In my opinion, there is no better example of garlic bread the way God intended it than Schwan's Five Cheese Garlic French Bread.

Isn't it lovely? Sigh. The crust is basically just a vessel to contain the butter, and a platform for the cheese. It should come with a vial of nitroglycerin, and I just can't bring myself to care.

It's hard to get exactly the right effect at home. Too much butter and it gets soggy. Too little and it's light on flavor. Not the perfect bread and it falls apart. I've tried it a dozen different ways, and it's always paled beside my ideal. Until now.

My recent forays into the doctoring of store-bought pizza have had an unforeseen benefit. I may have made the best garlic bread ever.

I started with a plain cheese pizza. I used a store-brand rising crust. A DiGiorno knock-off. I followed the package directions for oven temperature.

And then I got out the butter. I melted 2 ounces in a small saucepan, and added the same amount of olive oil. Before it was too hot, I threw in two cloves of chopped garlic, and cooked over low heat. I threw in a tablespoon of fresh parsley from my garden, and a half-teaspoon each of dried basil and oregano. I added a dash of pepper. (I might throw in some crushed red pepper next time, just for kicks.) And most important, I watched it carefully and pulled it off the flame before the garlic turned brown. Burned garlic makes for nasty garlic bread.

When I heard Dracula pass out cold on the porch, I drizzled the fragrant mix all over the frozen pizza. Then I popped it in and...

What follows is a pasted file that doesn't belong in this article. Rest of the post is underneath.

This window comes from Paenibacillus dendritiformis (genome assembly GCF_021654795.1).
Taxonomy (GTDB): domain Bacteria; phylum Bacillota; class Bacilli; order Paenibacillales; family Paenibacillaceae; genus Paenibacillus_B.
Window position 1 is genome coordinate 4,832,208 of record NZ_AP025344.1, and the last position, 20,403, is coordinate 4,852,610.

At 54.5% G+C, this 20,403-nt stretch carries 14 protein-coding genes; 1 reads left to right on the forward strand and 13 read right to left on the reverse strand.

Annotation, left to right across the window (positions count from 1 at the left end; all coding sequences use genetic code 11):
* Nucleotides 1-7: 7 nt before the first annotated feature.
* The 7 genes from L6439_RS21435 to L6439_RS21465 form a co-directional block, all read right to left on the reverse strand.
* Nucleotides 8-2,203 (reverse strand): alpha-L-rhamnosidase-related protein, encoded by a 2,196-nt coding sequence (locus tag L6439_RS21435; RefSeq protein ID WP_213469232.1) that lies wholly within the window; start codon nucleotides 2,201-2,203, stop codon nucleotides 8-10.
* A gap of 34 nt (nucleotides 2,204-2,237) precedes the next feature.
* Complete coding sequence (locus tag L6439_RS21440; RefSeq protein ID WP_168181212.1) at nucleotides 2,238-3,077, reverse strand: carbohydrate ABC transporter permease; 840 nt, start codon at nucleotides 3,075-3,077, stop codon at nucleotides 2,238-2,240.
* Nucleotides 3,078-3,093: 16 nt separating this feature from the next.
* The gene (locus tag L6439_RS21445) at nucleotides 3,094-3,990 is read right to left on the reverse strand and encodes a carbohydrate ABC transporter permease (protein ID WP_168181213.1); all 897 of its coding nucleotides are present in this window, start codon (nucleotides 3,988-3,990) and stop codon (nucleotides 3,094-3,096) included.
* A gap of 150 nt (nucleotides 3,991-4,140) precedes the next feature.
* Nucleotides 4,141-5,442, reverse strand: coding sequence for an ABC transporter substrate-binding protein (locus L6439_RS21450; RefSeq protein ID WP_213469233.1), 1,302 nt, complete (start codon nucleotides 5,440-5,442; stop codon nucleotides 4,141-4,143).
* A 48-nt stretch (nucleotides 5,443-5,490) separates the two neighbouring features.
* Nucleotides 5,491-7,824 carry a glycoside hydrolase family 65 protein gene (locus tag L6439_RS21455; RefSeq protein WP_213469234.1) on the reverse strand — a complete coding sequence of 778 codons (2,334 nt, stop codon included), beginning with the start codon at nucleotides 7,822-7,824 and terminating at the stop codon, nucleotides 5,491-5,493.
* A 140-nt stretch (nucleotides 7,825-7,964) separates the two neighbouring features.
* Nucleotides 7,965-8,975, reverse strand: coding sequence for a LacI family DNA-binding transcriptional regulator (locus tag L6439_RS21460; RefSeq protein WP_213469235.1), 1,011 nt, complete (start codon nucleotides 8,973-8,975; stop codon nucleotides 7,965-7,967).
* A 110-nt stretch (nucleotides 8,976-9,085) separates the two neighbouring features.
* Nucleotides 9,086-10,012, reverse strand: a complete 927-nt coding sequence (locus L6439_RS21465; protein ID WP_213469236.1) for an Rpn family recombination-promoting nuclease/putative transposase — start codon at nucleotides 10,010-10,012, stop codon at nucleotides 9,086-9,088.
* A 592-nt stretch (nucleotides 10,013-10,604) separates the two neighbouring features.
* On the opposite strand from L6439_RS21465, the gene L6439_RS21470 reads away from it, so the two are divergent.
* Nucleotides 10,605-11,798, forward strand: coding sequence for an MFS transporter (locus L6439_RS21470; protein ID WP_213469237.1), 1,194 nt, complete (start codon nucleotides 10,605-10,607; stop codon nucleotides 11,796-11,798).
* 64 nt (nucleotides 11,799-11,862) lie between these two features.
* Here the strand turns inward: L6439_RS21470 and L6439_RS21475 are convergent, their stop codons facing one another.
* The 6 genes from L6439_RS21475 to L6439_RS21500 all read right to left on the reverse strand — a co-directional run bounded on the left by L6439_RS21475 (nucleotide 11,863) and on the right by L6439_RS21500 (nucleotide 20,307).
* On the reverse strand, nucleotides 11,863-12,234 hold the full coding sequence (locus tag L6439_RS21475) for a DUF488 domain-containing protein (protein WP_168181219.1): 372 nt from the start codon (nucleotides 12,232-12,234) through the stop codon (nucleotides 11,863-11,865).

Yeah, don't be ridiculous. Like I'd stop there. That's when I broke out more cheese. A cup of mozzarella, and a few tablespoons of parmesan. The shredded kind, not the grated stuff in a can. I'm not usually a big ingredient snob, but everybody has the hill they choose to die on, and decent parmesan is mine. At least in this instance.

Then in the oven it goes. No pizza pan. Just straight on the rack, or if you are lucky enough, on a blistering hot pizza stone, like this one.

I've actually got a professional restaurant kitchen pizza oven, a souvenir from the days when my husband actually offered some of the finest pizzas in the greater Pittsburgh area. I love it. But I find it easier to just use my regular oven with a pizza stone most of the time, and a good stone gives you almost exactly the same quality. If you can get the effect of a $1000 oven with a $36 stone, go for it.

When you're done, you get something that looks like this:

It's got everything my favorite garlic bread does, with the added punch of extra herbs and pepper, and the slight background tang of the smattering of pizza sauce, which is reduced to a condiment instead of a starring player by the garlicky butter.

There's also another perk. Eating garlic bread for dinner can get you some side-eyeing. But pizza is clearly a meal, even if it's one that will keep the Twilight crew at bay.

Monday, September 13, 2010

This one's for the girls

On my moms board, that is.

A good idea is always community property with us. It doesn't matter if it's a photography pose, a craft project, or a recipe. If someone comes up with something wonderful, we're always going to share the wealth. That's how we all came to the wonder that is salsa chicken.